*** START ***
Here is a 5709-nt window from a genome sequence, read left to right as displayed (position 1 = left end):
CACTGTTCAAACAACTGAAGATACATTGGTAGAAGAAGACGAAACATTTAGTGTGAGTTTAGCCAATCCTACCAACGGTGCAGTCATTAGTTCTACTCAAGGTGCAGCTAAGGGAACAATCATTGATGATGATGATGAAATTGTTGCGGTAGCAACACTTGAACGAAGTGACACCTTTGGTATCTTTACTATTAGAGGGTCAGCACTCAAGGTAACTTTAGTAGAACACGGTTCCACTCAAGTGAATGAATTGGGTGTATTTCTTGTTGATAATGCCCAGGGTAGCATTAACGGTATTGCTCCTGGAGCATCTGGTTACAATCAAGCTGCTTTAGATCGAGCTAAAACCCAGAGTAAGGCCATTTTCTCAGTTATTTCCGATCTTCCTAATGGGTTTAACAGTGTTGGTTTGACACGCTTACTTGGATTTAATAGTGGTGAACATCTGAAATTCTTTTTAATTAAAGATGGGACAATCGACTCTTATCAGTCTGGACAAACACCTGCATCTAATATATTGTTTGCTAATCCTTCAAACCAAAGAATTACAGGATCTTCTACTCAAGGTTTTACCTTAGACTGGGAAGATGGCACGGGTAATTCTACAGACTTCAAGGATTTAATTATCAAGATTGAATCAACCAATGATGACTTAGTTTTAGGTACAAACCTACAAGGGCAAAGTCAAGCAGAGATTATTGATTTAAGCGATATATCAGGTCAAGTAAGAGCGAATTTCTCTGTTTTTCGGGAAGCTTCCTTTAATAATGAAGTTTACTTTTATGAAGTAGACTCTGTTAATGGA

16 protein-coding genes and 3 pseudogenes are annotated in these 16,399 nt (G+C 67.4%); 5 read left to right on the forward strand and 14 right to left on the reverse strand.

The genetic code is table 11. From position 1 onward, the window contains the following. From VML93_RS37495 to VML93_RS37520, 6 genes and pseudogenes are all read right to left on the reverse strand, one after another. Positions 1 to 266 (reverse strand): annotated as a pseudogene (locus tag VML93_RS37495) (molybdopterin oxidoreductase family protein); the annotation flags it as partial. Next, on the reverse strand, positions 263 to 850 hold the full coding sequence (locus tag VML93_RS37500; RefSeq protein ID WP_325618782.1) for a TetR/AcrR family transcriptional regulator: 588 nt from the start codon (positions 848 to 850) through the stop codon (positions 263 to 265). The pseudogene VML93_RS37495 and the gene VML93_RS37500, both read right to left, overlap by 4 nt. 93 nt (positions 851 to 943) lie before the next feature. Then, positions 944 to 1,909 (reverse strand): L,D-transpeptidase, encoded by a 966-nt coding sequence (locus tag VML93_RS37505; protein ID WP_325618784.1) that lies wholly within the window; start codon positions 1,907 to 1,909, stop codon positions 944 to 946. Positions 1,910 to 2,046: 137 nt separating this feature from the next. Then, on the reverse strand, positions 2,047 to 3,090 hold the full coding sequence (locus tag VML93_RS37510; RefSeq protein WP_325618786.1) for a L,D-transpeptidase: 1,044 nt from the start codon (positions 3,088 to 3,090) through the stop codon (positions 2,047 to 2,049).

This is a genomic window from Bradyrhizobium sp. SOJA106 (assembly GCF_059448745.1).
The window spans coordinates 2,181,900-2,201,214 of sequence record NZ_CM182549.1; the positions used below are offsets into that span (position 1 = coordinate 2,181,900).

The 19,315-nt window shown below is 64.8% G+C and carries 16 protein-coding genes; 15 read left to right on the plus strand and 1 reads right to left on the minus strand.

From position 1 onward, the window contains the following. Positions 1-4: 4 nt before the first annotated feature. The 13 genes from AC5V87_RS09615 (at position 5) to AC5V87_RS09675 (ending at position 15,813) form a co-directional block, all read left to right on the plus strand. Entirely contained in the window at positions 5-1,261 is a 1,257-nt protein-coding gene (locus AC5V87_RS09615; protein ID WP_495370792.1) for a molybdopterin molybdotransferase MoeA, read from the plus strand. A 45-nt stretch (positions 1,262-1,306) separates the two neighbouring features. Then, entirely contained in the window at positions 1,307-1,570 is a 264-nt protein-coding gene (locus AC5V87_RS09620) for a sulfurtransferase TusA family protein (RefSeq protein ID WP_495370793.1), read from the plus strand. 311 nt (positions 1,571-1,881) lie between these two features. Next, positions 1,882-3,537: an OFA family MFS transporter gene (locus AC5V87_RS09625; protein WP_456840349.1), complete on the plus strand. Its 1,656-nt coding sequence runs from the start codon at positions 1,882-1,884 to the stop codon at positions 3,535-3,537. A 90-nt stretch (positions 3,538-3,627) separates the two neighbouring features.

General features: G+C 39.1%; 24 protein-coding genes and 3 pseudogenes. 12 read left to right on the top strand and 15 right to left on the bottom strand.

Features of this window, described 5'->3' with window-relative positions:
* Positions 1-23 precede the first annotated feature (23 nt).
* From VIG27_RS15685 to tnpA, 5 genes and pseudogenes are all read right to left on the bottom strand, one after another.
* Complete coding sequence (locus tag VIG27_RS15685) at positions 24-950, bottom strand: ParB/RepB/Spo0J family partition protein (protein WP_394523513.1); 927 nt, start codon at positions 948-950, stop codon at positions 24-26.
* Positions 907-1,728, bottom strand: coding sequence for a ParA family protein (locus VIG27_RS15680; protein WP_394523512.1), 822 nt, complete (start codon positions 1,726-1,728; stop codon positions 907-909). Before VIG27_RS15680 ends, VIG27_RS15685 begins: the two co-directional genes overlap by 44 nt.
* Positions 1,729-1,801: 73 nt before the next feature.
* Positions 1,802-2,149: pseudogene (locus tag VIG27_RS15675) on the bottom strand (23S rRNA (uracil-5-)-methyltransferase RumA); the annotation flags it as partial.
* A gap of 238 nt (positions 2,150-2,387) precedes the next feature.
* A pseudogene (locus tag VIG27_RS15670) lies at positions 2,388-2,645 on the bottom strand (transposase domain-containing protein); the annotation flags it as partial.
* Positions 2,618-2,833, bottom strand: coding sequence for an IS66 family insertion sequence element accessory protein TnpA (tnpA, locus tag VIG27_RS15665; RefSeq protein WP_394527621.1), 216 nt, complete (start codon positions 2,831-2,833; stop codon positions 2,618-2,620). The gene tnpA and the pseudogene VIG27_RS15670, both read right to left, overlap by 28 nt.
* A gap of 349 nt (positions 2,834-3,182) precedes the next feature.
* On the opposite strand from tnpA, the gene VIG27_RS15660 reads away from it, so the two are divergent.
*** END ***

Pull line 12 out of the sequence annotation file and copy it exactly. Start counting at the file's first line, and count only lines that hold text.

* From VIG27_RS15685 to tnpA, 5 genes and pseudogenes are all read right to left on the bottom strand, one after another.